If, at 310, it is determined that a match is made, the process continues to step 314 at which time, the process enters an identification phase. If at step 310, it is determined that a match is not made, the process goes onto step 312 where the D0 line is released immediately (no longer driven).
After step 314, at step 316, the host issues a “CMD3” command or a ‘set—relative address’ command. Next, at 318, a determination is made as to whether or not any of the media cards in communication with the host is a high speed card. At step 318, if at least one media card is a high speed card, that particular high speed media card then enables the pull-down resistor on the D1 line and drives the D2 line high at step 320. Next, at step 322, if the host is also operating at high speed, the host drives the D1 line high and enables the pull-down resistor on the D2 line. Next, at step 324, a determination is made as to whether or not the value on the D1 and the D2 lines are a predetermined value, such as ‘11’ or both high. If so, at step 326, the host and the high speed media card switch to a four-bit mode and operate accordingly from hereon. If however, at 324, it is determined that the value on the D1 and D2 lines is not ‘11’, the process goes to step 328 where the media card is noted to be a high speed card, at step 318, and the host continue to operate in one-bit mode. It should be noted that at step 302, or initially, the host and the media cards operate in one-bit mode.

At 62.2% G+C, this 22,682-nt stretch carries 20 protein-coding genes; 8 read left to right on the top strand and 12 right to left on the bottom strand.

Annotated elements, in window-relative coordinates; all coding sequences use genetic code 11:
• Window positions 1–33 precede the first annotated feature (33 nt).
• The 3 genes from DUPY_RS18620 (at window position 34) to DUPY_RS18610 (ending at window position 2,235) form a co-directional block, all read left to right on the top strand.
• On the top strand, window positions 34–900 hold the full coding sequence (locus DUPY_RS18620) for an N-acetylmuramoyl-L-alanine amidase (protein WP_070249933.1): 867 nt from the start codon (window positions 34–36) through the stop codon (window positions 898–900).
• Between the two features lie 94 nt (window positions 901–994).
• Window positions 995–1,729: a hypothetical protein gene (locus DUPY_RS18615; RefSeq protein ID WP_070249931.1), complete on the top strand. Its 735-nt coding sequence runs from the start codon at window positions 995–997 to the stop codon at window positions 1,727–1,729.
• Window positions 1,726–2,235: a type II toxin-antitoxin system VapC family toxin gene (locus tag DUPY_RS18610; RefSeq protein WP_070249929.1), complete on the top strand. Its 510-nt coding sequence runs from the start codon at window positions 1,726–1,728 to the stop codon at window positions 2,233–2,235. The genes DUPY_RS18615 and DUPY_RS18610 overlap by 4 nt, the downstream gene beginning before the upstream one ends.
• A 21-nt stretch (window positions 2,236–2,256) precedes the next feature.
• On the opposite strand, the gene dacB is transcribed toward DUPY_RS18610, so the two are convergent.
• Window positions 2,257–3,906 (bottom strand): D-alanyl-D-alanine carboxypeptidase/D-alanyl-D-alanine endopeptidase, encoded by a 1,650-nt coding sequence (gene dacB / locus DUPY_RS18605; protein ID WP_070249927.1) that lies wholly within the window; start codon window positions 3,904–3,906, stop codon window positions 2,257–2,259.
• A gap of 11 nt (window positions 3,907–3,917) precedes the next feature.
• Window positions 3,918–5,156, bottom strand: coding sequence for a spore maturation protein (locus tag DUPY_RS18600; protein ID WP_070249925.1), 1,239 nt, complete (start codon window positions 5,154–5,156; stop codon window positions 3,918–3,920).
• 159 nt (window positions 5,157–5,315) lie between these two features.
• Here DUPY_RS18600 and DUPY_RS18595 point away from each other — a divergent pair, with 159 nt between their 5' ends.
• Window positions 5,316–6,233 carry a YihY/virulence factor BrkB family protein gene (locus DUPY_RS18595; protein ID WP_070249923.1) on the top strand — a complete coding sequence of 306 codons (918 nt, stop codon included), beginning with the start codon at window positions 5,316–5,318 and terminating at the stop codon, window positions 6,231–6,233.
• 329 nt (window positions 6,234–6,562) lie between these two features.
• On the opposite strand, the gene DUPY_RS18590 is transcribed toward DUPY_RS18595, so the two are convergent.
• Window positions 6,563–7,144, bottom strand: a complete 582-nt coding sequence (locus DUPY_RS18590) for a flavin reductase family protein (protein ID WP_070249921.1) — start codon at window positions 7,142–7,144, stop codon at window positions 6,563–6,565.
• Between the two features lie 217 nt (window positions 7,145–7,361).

If at step 318, no high speed media cards are present, the process continues to step 330, where a determination is made as to whether or not the host is a high speed host and if so, at step 332, the host drives the D1 line high and enables the pull-down resistor on the D2 line and checks the value on the D1 and the D2 lines. This value will not be ‘11’, thus, at step 334, the card and the host continue to operate in a one-bit mode. If at step 330, it is determined that the host does not operate at high speed, the process goes on to step 336, at which time, the media card(s) and the host continue to operate in one-bit mode.
Although the present invention has been described in terms of specific embodiments it is anticipated that alterations and modifications thereof will no doubt become apparent to those skilled in the art. It is therefore intended that the following claims be interpreted as covering all such alterations and modification as fall within the true spirit and scope of the invention.
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|U.S. Classification||710/104, 710/301, 710/9, 711/115, 235/380|
|International Classification||G06F3/06, G06F3/08, G06K19/07, G06F13/14, G06F13/36, G06K17/00, G06F13/00, G06F13/38, G06F13/42|
|Cooperative Classification||G06F13/4217, G06F13/36|
|European Classification||G06F13/36, G06F13/42C1S|